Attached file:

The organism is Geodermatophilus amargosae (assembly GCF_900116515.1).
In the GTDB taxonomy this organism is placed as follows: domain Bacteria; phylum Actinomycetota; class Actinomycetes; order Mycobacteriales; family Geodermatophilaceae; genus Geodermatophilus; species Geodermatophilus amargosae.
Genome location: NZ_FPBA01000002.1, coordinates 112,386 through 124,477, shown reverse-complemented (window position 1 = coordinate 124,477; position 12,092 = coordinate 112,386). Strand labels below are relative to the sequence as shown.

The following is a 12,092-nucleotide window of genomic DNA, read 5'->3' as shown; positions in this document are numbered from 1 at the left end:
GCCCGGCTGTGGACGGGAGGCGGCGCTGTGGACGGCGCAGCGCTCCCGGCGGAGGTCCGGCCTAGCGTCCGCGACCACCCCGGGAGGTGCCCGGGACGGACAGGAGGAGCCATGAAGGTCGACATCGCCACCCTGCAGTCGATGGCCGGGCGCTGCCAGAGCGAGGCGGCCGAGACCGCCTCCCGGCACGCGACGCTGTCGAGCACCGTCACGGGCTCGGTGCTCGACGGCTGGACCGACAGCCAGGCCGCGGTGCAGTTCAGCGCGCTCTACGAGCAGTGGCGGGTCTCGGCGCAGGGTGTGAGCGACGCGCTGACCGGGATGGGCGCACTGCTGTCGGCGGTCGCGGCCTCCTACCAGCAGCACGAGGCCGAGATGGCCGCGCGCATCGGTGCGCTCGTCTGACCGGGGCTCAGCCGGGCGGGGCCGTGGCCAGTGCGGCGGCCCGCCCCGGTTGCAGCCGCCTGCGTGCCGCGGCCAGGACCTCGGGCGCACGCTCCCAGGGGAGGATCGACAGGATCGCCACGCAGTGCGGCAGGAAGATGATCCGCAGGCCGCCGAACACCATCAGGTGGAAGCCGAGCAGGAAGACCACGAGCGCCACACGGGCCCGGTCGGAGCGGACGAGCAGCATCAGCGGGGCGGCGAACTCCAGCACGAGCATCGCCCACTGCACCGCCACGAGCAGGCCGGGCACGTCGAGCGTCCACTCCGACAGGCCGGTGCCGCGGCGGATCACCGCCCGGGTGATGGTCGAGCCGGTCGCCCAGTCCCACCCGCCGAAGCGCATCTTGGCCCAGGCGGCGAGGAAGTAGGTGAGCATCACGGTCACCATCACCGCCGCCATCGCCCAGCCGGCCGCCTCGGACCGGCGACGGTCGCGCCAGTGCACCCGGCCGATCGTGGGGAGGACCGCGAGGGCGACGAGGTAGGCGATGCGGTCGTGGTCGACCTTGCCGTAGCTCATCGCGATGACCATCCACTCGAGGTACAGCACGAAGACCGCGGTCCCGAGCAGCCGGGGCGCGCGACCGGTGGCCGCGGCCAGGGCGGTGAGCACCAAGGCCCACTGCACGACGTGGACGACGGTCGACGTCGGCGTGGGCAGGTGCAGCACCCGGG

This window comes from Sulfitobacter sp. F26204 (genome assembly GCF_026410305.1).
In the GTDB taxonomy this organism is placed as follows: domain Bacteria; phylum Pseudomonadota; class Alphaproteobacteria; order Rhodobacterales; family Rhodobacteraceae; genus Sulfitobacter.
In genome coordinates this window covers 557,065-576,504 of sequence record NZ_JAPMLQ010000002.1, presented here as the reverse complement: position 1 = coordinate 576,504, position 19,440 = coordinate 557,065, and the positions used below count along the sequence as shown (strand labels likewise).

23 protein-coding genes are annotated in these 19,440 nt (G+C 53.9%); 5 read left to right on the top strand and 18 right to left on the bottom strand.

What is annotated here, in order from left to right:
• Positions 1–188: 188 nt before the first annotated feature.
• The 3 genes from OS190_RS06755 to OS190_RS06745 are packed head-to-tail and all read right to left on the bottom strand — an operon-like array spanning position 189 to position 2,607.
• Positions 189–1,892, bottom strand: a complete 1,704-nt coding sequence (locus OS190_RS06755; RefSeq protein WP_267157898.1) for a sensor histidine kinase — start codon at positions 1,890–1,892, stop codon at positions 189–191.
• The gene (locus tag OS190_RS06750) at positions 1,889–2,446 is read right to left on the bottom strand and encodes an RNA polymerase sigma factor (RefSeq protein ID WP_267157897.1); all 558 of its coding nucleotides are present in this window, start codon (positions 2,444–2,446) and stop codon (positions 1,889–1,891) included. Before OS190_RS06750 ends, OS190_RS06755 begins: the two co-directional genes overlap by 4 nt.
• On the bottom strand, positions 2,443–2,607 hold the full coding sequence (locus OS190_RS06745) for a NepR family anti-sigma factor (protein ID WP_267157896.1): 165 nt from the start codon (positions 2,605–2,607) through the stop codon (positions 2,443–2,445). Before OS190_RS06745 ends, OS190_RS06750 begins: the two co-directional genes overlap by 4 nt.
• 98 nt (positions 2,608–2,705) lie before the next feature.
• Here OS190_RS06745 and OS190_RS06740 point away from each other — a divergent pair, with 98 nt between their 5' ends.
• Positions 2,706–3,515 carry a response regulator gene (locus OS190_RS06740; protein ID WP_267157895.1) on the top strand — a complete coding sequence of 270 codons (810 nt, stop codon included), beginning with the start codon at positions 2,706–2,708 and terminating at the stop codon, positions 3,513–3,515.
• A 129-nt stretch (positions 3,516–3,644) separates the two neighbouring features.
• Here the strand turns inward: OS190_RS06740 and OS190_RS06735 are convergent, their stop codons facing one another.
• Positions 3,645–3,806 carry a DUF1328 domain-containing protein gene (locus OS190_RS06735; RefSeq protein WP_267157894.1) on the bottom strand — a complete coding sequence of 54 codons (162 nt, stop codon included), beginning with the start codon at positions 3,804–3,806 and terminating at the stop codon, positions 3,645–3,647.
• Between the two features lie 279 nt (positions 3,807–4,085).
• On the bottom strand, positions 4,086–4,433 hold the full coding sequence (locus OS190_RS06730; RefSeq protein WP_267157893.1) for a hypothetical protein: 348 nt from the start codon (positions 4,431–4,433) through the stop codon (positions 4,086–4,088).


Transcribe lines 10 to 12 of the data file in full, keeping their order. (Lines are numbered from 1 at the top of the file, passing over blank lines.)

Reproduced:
What is annotated here, in order from left to right:
• Positions 1–188: 188 nt before the first annotated feature.
• The 3 genes from OS190_RS06755 to OS190_RS06745 are packed head-to-tail and all read right to left on the bottom strand — an operon-like array spanning position 189 to position 2,607.